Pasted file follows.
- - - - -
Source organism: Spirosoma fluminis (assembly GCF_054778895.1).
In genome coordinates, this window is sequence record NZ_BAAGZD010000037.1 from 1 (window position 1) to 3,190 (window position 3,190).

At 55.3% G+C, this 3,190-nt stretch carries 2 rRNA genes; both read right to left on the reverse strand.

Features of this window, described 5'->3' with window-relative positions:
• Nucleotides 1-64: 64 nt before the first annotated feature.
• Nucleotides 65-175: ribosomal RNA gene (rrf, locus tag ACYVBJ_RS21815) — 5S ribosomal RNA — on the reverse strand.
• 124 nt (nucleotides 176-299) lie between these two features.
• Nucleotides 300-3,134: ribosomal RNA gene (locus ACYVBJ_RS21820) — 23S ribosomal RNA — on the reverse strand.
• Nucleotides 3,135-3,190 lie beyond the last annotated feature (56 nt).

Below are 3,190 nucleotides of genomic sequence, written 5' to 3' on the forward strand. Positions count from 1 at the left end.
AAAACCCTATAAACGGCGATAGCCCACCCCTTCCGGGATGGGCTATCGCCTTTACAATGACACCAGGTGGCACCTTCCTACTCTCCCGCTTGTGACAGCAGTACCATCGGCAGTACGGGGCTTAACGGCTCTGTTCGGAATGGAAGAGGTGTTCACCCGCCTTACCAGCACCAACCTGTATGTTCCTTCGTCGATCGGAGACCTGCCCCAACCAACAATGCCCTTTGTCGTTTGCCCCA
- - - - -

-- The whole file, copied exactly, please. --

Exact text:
Source organism: Spirosoma fluminis (assembly GCF_054778895.1).
In genome coordinates, this window is sequence record NZ_BAAGZD010000037.1 from 1 (window position 1) to 3,190 (window position 3,190).

At 55.3% G+C, this 3,190-nt stretch carries 2 rRNA genes; both read right to left on the reverse strand.

Features of this window, described 5'->3' with window-relative positions:
• Nucleotides 1-64: 64 nt before the first annotated feature.
• Nucleotides 65-175: ribosomal RNA gene (rrf, locus tag ACYVBJ_RS21815) — 5S ribosomal RNA — on the reverse strand.
• 124 nt (nucleotides 176-299) lie between these two features.
• Nucleotides 300-3,134: ribosomal RNA gene (locus ACYVBJ_RS21820) — 23S ribosomal RNA — on the reverse strand.
• Nucleotides 3,135-3,190 lie beyond the last annotated feature (56 nt).

Below are 3,190 nucleotides of genomic sequence, written 5' to 3' on the forward strand. Positions count from 1 at the left end.
AAAACCCTATAAACGGCGATAGCCCACCCCTTCCGGGATGGGCTATCGCCTTTACAATGACACCAGGTGGCACCTTCCTACTCTCCCGCTTGTGACAGCAGTACCATCGGCAGTACGGGGCTTAACGGCTCTGTTCGGAATGGAAGAGGTGTTCACCCGCCTTACCAGCACCAACCTGTATGTTCCTTCGTCGATCGGAGACCTGCCCCAACCAACAATGCCCTTTGTCGTTTGCCCCA